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Saying Please and Thank You

Getting ready for GivingTuesdayNow

Ellie G.

Ellie GriffithsBusiness Development Manager & Training Consultant, Tessitura Network

TitleSaying Please and Thank You

Published4/29/2020

Read/View Time5 min


Arts and culture organisations are stepping up.

Our communities have always benefited from great arts and culture, and it’s amazing to see the sector remain at the heart of keeping communities connected during this crisis. For example, the Royal Exchange wardrobe team is #helpingDressMedics, Sydney Living Museum is offering downloadable activity sheets, and the Old Vic has made End Game available for online viewing. Countless other organisations are contributing materials, content, and culture in their own ways; we’re keeping a list here.

All over the world, we see organisations being agile and innovative. They continue to deepen engagement with their audiences whilst reaching new ones across new channels. This is something that fundraisers should celebrate and harness.

Next Tuesday 5 May, GivingTuesdayNow gives our sector the opportunity to highlight the importance of arts and culture during this time and ask for the support that is essential to the ongoing strength of our organisations.  

GivingTuesdayNow gives our sector the opportunity to highlight the importance of arts and culture during this time and ask for the support that is essential to the ongoing strength of our organisations.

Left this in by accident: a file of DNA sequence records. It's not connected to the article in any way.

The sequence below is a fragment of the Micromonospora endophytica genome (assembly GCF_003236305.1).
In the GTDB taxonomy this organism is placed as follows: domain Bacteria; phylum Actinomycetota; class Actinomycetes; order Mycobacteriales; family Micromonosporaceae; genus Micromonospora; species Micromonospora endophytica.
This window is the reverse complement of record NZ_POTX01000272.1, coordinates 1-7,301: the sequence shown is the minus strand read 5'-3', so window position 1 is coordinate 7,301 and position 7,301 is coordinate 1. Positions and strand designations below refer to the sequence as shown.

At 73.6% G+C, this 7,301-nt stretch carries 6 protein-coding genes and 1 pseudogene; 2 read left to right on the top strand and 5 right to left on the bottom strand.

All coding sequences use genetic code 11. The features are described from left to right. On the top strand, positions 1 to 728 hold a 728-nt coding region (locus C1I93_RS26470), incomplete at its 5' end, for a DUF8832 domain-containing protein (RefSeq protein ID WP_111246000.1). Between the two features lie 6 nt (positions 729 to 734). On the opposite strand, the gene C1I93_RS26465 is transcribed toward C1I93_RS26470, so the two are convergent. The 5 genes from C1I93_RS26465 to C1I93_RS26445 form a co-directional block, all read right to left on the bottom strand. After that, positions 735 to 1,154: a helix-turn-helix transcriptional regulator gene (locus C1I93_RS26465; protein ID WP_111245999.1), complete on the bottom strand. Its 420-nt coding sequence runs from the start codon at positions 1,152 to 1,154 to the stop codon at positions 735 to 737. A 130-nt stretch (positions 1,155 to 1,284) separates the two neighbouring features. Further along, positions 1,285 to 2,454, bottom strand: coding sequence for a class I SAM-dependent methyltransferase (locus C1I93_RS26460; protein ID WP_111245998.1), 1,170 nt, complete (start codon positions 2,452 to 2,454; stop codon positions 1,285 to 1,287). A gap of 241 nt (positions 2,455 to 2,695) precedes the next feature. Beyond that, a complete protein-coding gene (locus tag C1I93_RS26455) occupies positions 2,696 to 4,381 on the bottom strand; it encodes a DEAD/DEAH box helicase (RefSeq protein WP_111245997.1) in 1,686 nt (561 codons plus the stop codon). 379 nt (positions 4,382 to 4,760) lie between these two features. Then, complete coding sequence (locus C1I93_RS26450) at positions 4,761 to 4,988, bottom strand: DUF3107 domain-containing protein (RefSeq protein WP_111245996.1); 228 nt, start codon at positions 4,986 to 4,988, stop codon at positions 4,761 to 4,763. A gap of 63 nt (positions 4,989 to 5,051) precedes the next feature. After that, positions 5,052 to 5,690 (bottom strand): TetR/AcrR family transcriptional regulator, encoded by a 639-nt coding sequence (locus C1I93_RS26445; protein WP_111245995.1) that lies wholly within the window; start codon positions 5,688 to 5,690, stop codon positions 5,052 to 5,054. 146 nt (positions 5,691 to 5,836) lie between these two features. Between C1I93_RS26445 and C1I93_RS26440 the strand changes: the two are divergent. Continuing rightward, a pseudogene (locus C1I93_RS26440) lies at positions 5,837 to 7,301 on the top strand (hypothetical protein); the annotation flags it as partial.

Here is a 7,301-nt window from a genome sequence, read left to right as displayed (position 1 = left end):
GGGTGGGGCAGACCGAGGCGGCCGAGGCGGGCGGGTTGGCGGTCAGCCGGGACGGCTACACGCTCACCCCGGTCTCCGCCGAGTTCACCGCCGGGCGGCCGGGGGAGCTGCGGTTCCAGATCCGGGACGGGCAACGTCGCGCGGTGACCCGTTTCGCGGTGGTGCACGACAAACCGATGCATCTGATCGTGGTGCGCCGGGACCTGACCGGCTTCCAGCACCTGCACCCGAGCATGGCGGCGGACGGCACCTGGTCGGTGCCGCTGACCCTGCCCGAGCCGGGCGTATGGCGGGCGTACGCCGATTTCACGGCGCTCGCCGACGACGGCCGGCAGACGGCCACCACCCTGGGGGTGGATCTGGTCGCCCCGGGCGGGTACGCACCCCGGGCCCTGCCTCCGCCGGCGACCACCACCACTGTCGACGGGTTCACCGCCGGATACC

But how do you ask for gifts during such a complicated time? 

1. Share the importance of arts and culture

Our digital platforms are swimming in amazing content that is keeping our audiences, as well as new audiences sustained whilst experiencing lockdowns and restricted movement. Arts and culture enriches people’s lives. Talk about the impact your organisation has on your local communities.

Looking for ideas? The City of Birmingham Symphony Orchestra has announced that it will make up to 5,000 free tickets available to NHS workers, once concerts resume following the coronavirus pandemic. Along with this offer, they have posted a video of CBSO chorus members sharing the joy of singing.

The AT&T Performing Arts Center published a video message from their President and CEO highlighting the importance of its patrons and expressing their anticipation of the time when they can welcome people back through their doors.